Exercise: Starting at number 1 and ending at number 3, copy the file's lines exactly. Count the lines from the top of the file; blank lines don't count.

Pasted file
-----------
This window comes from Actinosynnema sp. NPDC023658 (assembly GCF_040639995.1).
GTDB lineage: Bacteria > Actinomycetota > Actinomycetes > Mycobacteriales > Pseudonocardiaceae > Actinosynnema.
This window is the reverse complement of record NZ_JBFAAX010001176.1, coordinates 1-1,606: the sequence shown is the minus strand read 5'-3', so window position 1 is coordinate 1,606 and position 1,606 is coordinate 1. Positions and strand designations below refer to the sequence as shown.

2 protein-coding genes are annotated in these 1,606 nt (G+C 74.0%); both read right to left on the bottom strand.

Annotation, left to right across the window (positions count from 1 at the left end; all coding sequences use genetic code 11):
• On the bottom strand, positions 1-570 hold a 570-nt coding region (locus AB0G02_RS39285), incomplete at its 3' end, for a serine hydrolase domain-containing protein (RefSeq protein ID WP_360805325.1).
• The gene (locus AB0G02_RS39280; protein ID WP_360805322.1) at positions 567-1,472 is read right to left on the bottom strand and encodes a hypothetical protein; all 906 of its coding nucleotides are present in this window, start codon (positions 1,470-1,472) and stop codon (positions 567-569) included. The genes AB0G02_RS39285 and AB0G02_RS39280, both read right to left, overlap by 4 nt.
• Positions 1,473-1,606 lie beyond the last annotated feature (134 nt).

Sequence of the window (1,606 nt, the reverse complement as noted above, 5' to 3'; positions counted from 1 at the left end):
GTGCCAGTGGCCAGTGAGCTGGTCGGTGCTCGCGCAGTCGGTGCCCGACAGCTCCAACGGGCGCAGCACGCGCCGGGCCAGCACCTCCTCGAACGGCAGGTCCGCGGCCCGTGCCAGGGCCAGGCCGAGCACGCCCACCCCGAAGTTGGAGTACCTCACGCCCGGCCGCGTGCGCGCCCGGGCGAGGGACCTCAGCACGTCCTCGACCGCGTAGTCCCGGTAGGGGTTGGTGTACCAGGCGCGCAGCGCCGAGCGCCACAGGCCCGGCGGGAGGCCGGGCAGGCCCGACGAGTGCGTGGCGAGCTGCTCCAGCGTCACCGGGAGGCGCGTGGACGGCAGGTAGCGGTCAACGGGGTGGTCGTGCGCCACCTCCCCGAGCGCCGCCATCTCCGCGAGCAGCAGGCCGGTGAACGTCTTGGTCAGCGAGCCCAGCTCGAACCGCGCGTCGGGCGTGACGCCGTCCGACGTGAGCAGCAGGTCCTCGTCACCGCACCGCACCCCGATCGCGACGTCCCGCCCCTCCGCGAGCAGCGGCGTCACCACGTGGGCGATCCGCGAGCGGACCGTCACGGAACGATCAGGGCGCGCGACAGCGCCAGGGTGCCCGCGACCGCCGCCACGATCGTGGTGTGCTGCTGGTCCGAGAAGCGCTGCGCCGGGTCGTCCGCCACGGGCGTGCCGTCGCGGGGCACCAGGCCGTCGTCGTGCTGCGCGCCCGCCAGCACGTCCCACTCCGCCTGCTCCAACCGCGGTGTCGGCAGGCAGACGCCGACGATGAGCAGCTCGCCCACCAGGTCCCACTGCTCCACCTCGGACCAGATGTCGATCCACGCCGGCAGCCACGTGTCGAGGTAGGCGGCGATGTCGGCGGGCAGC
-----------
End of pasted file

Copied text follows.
This window comes from Actinosynnema sp. NPDC023658 (assembly GCF_040639995.1).
GTDB lineage: Bacteria > Actinomycetota > Actinomycetes > Mycobacteriales > Pseudonocardiaceae > Actinosynnema.
This window is the reverse complement of record NZ_JBFAAX010001176.1, coordinates 1-1,606: the sequence shown is the minus strand read 5'-3', so window position 1 is coordinate 1,606 and position 1,606 is coordinate 1. Positions and strand designations below refer to the sequence as shown.